In collaboration with The Centers for Disease Control and Prevention’s (CDC’s) Division of Reproductive Health, the Office of Population Affairs has developed and released clinical recommendations, “Providing Quality Family Planning Services.” This document includes evidence-based and evidence-informed recommendations for providing family planning, reproductive, and related preventive health services to all individuals. This document addresses the importance of providing respectful reproductive health care to all individuals, and specifically addresses reproductive health care for LGBTQI+ individuals. These recommendations will help health care providers deliver culturally competent and patient-centered family planning and related preventive care specific to LGBTQI+ individuals.

Read the 2017 updated recommendations

Support for LGBTQI+ Residents of Long Term Care Facilities

The U.S. Department of Health and Human Services’ Administration for Community Living (ACL) increases awareness of the issues faced by LGBTQI+ individuals living in long term care (LTC) facilities. The National Resource Center on LGBTQ+ Aging is the country's first and only technical assistance resource center aimed at improving the quality of services and supports offered to older LGBT adults.


The Substance Abuse and Mental Health Services Administration (SAMHSA) released the Top Health Issues for LGBT Populations Information & Resource Kit, a publication for health care providers and prevention specialists about health experiences of LGBT populations.

Anti-Bullying Efforts includes resources and assistance for LGBTQI+ youth, including examples of community groups that offer support and options to seek counseling.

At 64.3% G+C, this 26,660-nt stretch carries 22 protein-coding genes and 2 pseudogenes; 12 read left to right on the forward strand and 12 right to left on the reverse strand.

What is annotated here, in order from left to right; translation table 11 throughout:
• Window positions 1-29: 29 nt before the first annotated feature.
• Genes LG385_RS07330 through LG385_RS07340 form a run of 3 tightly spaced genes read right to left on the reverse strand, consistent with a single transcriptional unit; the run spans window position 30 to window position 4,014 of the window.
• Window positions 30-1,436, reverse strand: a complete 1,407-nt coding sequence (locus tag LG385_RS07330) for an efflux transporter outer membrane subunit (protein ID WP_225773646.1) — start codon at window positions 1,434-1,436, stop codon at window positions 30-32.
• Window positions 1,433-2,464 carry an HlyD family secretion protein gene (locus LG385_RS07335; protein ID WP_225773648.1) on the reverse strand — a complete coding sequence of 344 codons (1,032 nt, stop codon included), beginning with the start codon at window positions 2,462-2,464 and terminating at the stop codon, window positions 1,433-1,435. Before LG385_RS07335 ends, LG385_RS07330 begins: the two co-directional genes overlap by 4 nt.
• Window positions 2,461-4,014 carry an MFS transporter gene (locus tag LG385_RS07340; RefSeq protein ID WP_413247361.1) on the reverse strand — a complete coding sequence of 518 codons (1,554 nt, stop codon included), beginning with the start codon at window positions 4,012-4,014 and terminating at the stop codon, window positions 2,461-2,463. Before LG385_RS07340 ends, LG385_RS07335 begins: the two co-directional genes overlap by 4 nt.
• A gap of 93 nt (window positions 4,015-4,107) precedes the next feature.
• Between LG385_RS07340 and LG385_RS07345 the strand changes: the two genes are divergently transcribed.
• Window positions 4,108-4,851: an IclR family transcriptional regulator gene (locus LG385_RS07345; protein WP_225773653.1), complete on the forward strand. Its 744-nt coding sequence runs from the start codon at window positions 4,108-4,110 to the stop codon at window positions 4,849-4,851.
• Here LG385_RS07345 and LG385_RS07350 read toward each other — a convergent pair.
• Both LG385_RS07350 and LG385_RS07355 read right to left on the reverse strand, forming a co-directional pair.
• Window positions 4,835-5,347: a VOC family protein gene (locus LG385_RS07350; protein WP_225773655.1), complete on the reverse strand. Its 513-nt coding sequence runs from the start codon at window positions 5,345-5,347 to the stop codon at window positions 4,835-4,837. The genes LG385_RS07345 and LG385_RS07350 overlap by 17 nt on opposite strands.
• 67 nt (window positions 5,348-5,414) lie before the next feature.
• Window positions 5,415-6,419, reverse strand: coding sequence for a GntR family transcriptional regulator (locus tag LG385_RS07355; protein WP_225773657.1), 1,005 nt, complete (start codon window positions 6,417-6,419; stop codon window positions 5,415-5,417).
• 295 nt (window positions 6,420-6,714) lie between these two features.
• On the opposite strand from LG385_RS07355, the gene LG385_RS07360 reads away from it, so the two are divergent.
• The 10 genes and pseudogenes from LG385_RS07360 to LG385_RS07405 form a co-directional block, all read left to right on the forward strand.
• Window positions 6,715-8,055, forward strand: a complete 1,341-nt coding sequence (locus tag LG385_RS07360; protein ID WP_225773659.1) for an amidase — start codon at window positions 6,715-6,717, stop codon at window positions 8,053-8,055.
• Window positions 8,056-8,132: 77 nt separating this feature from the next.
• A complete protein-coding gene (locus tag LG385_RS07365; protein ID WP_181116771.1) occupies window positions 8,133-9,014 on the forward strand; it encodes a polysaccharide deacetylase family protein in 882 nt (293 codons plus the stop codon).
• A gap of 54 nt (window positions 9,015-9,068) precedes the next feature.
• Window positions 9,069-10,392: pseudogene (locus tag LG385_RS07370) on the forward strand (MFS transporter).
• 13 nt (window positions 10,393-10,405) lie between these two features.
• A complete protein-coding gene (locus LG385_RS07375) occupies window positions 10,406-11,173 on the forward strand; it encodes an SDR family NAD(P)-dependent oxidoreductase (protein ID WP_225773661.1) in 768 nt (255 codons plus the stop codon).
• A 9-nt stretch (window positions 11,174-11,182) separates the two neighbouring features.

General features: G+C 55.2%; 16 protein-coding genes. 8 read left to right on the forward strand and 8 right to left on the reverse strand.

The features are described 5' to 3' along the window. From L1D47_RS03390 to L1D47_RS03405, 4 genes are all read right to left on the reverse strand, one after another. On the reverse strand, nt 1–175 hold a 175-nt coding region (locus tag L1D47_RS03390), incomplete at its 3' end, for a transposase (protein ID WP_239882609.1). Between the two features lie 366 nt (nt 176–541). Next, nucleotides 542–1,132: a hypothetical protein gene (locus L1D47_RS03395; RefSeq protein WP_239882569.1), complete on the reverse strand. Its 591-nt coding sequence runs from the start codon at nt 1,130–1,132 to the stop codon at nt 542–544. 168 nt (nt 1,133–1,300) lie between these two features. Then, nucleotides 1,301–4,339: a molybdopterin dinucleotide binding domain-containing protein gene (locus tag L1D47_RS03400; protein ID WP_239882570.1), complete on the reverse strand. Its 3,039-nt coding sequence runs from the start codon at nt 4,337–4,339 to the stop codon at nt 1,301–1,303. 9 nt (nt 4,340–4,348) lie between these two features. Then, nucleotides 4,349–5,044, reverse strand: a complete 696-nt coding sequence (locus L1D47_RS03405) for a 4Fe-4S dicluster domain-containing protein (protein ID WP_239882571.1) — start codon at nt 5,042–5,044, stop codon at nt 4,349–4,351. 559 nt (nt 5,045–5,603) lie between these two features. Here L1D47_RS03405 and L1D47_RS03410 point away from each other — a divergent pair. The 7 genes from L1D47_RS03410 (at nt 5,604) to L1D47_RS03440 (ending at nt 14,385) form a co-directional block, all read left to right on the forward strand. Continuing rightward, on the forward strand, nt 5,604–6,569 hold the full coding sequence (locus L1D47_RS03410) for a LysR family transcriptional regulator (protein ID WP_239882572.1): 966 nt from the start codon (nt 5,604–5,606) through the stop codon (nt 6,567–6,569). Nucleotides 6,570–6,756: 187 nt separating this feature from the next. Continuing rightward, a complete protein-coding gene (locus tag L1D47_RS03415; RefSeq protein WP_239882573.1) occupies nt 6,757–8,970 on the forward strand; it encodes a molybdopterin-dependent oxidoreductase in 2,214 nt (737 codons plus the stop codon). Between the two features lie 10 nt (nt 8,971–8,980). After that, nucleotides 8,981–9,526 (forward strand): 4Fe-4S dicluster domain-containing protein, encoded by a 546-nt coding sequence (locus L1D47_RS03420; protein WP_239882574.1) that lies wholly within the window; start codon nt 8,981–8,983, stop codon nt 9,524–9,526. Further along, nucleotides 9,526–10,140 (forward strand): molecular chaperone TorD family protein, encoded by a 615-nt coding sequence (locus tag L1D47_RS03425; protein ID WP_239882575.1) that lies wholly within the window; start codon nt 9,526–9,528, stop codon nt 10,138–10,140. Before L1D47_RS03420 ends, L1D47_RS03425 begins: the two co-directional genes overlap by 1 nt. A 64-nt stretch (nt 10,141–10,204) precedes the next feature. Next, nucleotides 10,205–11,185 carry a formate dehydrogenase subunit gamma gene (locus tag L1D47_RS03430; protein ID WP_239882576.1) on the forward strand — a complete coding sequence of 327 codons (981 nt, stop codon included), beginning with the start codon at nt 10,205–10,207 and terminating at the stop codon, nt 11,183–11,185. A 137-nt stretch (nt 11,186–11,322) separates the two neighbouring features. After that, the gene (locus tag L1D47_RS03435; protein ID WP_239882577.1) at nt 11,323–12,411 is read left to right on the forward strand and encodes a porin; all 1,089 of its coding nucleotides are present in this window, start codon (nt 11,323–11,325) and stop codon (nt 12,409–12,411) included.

National HIV/AIDS Strategy

The National HIV/AIDS Strategy, a rigorous effort to increase access to care and lower the number of new HIV cases in the United States. These funds are helping states and communities in their HIV prevention efforts among high-risk populations. The funds are also helping fill critical gaps in data, knowledge, and understanding of the epidemic.

Aging Services

HHS funded the Services and Advocacy for GLBT Elders (SAGE) to establish the first national resource center for older LGBTQI+ individuals. This center supports country individuals who are 60 and older across the country. This center provides information, assistance and resources at the state and community levels.

Resettlement of LGBTQI+ Refugees

HHS is committed to supporting the safe resettlement of LGBTQI+ refugees who have faced persecution and discrimination in their home countries.

Tobacco Control

To address higher smoking rates among LGBTQ+ individuals, the This Free Life campaign emphasizes the need for more research, and calls for the development of evidence-based, population-specific treatments and interventions.

CDC’s Tips from Former Smokers national tobacco education campaign included specific messaging and outreach to the LGBTQI+ community. 

*Note: This list includes non-federal resources in order to provide a wider scope of information. The views and content in these resources have not been formally approved by the HHS or HRSA. Listing these resources is not an endorsement by HHS or HRSA.

Content created by Assistant Secretary for Health (ASH)
Content last reviewed